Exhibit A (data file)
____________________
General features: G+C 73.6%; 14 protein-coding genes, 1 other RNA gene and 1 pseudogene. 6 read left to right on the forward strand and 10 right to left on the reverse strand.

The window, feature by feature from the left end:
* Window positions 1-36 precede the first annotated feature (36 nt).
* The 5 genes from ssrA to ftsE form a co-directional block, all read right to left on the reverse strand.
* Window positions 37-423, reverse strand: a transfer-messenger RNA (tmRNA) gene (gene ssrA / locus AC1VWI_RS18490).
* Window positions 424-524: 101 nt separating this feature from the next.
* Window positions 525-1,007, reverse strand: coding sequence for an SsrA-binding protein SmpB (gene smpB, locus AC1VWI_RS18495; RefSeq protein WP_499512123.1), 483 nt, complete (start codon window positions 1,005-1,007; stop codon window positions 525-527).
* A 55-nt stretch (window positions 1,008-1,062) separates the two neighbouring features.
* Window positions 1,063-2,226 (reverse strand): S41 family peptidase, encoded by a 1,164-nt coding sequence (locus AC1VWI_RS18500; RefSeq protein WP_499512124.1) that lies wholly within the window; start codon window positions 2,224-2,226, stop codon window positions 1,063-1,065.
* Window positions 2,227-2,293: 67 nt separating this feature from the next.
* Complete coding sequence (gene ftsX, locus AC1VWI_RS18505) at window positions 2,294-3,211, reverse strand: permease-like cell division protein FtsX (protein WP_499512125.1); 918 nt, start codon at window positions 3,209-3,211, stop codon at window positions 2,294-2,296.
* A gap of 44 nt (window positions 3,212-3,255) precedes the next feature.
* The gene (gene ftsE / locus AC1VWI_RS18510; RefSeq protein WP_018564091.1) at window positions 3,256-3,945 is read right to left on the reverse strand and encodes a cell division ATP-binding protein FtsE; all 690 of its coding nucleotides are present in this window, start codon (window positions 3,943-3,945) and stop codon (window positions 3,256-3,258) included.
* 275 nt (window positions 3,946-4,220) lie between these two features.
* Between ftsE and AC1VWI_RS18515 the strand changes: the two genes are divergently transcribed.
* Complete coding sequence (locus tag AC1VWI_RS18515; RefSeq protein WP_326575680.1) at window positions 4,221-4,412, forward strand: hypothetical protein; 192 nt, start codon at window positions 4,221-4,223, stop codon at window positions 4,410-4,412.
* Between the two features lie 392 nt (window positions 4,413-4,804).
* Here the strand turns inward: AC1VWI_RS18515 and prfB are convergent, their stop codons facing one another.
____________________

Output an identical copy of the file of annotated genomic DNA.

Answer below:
General features: G+C 73.6%; 14 protein-coding genes, 1 other RNA gene and 1 pseudogene. 6 read left to right on the forward strand and 10 right to left on the reverse strand.

The window, feature by feature from the left end:
* Window positions 1-36 precede the first annotated feature (36 nt).
* The 5 genes from ssrA to ftsE form a co-directional block, all read right to left on the reverse strand.
* Window positions 37-423, reverse strand: a transfer-messenger RNA (tmRNA) gene (gene ssrA / locus AC1VWI_RS18490).
* Window positions 424-524: 101 nt separating this feature from the next.
* Window positions 525-1,007, reverse strand: coding sequence for an SsrA-binding protein SmpB (gene smpB, locus AC1VWI_RS18495; RefSeq protein WP_499512123.1), 483 nt, complete (start codon window positions 1,005-1,007; stop codon window positions 525-527).
* A 55-nt stretch (window positions 1,008-1,062) separates the two neighbouring features.
* Window positions 1,063-2,226 (reverse strand): S41 family peptidase, encoded by a 1,164-nt coding sequence (locus AC1VWI_RS18500; RefSeq protein WP_499512124.1) that lies wholly within the window; start codon window positions 2,224-2,226, stop codon window positions 1,063-1,065.
* Window positions 2,227-2,293: 67 nt separating this feature from the next.
* Complete coding sequence (gene ftsX, locus AC1VWI_RS18505) at window positions 2,294-3,211, reverse strand: permease-like cell division protein FtsX (protein WP_499512125.1); 918 nt, start codon at window positions 3,209-3,211, stop codon at window positions 2,294-2,296.
* A gap of 44 nt (window positions 3,212-3,255) precedes the next feature.
* The gene (gene ftsE / locus AC1VWI_RS18510; RefSeq protein WP_018564091.1) at window positions 3,256-3,945 is read right to left on the reverse strand and encodes a cell division ATP-binding protein FtsE; all 690 of its coding nucleotides are present in this window, start codon (window positions 3,943-3,945) and stop codon (window positions 3,256-3,258) included.
* 275 nt (window positions 3,946-4,220) lie between these two features.
* Between ftsE and AC1VWI_RS18515 the strand changes: the two genes are divergently transcribed.
* Complete coding sequence (locus tag AC1VWI_RS18515; RefSeq protein WP_326575680.1) at window positions 4,221-4,412, forward strand: hypothetical protein; 192 nt, start codon at window positions 4,221-4,223, stop codon at window positions 4,410-4,412.
* Between the two features lie 392 nt (window positions 4,413-4,804).
* Here the strand turns inward: AC1VWI_RS18515 and prfB are convergent, their stop codons facing one another.